‘The s
uccessful implementation of the NSP relies on several critical enablers such as the proper implementation of the National TB Recovery Plan, which is one of the tools we have to mitigate against the impact of COVID-19 on the national TB programme.

‘We must scale up the implementation, use, and rapid uptake of new tools and innovations – these include GeneXpert; shorter and oral regimens for drug-resistant TB, as well as routine testing of TB contacts and at-risk populations,’ the Minister said.

He said the collective counter-response to TB must focus on strengthening early case detection through targeted testing initiatives, particularly among vulnerable populations like men.

‘There has been demonstrable will and desire by this government to use all innovations and technology to confront this challenge. As we all know, South Africa has been and remains the world leader in the introduction of new tools to test TB and to treat TB.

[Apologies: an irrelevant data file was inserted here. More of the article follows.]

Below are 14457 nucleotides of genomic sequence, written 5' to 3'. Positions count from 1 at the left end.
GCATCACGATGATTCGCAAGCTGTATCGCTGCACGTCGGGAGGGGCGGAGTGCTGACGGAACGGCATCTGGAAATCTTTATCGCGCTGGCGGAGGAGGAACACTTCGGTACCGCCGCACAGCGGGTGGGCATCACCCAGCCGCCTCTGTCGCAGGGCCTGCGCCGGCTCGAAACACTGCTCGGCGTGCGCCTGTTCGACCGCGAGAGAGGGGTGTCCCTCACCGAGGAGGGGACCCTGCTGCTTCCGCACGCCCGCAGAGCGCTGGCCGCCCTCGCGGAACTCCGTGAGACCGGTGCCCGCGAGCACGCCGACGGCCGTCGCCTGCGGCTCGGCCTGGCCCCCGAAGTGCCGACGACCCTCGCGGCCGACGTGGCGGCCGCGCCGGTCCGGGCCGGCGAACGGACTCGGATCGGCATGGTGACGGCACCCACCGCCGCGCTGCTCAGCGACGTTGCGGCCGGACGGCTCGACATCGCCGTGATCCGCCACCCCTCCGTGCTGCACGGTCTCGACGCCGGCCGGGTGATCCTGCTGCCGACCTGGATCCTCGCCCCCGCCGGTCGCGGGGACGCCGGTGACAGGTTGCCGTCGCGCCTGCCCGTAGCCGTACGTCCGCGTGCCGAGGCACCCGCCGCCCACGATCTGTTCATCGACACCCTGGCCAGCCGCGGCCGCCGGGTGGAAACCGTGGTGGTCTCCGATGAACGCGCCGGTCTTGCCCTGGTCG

‘The introduction of the new World Health Organization (WHO) approved Rapid Di
agnostic tests for TB has been done as early as 2010. To date we are looking forward to targeted new generation sequencing.

‘The introduction of new and repurposed TB drugs has helped significantly improve the proportion of cured drug resistant (DR-TB) patients. We have rolled out shorter regimens with better drugs for the treatment of drug resistant tuberculosis, with the notable launch of the bedaquiline-pretomanid-linezolid-levofloxacin (BPAL-L) programme in September 2023, that has almost 2,000 patients on a six-month DR-TB regimen,’ the Minister said.

South Africa has been part of a vaccine development programme, which is conducted by GlaxoSmithKline (GSK).

‘This gives us hope that indeed, we will end TB, by working with all role players, opinion makers, scientists, academics, politicians, and general population,’ the Minister said.

Source: South African Government News Agency